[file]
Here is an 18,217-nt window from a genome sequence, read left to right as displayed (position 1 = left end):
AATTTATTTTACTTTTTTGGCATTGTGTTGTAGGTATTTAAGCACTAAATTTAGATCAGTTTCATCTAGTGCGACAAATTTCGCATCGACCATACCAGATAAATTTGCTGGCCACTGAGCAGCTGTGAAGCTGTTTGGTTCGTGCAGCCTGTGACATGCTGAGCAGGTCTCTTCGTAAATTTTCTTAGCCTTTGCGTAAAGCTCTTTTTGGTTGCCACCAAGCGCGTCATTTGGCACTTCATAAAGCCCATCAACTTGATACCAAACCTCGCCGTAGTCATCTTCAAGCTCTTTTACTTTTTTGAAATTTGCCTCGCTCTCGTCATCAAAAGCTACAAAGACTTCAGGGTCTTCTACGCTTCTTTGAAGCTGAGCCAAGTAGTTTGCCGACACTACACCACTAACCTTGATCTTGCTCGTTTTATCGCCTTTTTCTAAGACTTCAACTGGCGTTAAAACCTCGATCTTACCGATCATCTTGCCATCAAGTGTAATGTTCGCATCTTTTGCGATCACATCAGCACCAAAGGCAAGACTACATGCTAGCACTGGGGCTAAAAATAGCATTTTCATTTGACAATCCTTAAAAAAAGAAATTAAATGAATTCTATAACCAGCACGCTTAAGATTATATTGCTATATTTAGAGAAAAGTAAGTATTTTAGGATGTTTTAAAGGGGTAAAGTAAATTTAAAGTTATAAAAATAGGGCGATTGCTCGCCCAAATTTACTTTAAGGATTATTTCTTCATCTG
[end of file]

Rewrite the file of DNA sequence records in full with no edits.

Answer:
Here is an 18,217-nt window from a genome sequence, read left to right as displayed (position 1 = left end):
AATTTATTTTACTTTTTTGGCATTGTGTTGTAGGTATTTAAGCACTAAATTTAGATCAGTTTCATCTAGTGCGACAAATTTCGCATCGACCATACCAGATAAATTTGCTGGCCACTGAGCAGCTGTGAAGCTGTTTGGTTCGTGCAGCCTGTGACATGCTGAGCAGGTCTCTTCGTAAATTTTCTTAGCCTTTGCGTAAAGCTCTTTTTGGTTGCCACCAAGCGCGTCATTTGGCACTTCATAAAGCCCATCAACTTGATACCAAACCTCGCCGTAGTCATCTTCAAGCTCTTTTACTTTTTTGAAATTTGCCTCGCTCTCGTCATCAAAAGCTACAAAGACTTCAGGGTCTTCTACGCTTCTTTGAAGCTGAGCCAAGTAGTTTGCCGACACTACACCACTAACCTTGATCTTGCTCGTTTTATCGCCTTTTTCTAAGACTTCAACTGGCGTTAAAACCTCGATCTTACCGATCATCTTGCCATCAAGTGTAATGTTCGCATCTTTTGCGATCACATCAGCACCAAAGGCAAGACTACATGCTAGCACTGGGGCTAAAAATAGCATTTTCATTTGACAATCCTTAAAAAAAGAAATTAAATGAATTCTATAACCAGCACGCTTAAGATTATATTGCTATATTTAGAGAAAAGTAAGTATTTTAGGATGTTTTAAAGGGGTAAAGTAAATTTAAAGTTATAAAAATAGGGCGATTGCTCGCCCAAATTTACTTTAAGGATTATTTCTTCATCTG